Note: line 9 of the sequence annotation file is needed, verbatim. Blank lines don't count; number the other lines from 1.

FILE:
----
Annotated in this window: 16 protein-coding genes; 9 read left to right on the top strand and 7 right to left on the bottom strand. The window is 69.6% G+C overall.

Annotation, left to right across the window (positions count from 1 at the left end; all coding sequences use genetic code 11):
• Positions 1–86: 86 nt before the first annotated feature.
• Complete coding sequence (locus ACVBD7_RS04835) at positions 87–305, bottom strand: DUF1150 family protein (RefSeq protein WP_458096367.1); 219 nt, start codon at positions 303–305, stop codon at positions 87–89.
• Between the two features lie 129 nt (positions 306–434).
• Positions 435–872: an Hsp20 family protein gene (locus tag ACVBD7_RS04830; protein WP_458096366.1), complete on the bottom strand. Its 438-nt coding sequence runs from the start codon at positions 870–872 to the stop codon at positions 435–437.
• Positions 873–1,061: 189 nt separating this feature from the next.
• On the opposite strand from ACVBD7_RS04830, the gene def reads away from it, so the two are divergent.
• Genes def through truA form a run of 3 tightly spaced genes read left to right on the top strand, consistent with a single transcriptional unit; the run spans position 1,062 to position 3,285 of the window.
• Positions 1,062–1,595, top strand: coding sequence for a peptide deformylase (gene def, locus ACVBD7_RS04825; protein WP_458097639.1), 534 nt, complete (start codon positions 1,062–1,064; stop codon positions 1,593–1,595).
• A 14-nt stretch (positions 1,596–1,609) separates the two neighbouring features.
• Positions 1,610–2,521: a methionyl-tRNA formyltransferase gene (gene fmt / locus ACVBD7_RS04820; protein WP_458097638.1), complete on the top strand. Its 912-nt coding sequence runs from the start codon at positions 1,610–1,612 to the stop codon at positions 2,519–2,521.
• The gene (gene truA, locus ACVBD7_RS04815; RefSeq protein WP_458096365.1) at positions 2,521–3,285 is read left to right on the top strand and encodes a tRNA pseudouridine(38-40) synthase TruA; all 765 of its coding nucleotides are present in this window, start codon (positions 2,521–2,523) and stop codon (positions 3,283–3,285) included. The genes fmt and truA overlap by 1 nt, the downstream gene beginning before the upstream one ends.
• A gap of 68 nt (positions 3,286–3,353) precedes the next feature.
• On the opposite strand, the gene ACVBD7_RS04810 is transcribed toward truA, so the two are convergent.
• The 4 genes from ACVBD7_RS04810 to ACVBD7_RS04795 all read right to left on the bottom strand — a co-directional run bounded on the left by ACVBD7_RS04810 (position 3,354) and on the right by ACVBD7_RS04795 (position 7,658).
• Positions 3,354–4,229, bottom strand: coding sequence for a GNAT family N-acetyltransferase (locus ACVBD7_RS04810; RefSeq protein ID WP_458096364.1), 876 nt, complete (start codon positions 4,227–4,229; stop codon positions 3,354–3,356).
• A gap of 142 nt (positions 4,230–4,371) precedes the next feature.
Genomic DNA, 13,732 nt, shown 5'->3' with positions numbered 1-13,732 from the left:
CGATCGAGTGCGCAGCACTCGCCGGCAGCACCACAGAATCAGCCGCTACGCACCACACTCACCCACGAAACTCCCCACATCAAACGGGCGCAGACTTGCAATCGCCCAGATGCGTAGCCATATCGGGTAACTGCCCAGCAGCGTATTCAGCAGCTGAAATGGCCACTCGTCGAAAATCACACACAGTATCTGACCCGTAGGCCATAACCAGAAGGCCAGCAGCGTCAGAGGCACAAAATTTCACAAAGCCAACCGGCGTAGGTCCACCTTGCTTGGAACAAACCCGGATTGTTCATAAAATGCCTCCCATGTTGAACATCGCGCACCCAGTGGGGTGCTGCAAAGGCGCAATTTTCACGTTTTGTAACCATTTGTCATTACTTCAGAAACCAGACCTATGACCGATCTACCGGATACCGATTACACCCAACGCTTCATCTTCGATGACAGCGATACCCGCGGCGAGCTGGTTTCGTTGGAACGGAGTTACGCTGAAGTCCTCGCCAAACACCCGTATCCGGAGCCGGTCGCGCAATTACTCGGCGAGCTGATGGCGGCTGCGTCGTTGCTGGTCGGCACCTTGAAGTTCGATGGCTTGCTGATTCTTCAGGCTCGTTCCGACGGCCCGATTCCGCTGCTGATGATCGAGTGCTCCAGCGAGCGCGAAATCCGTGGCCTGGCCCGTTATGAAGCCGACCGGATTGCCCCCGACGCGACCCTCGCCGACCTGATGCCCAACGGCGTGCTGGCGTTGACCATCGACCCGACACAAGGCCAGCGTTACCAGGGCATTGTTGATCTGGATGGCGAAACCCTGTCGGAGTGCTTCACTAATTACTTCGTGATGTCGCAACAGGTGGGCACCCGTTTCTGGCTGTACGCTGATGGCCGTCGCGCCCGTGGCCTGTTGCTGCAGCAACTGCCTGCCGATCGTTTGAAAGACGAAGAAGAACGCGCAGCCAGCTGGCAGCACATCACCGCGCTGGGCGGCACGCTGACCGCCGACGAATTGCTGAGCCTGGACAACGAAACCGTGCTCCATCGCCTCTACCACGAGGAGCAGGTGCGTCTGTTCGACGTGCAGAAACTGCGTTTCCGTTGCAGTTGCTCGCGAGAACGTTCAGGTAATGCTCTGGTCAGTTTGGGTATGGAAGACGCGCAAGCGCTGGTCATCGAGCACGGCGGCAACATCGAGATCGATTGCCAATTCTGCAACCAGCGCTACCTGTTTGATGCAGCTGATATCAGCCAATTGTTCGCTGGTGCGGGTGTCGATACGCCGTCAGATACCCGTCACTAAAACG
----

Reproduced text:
• Genes def through truA form a run of 3 tightly spaced genes read left to right on the top strand, consistent with a single transcriptional unit; the run spans position 1,062 to position 3,285 of the window.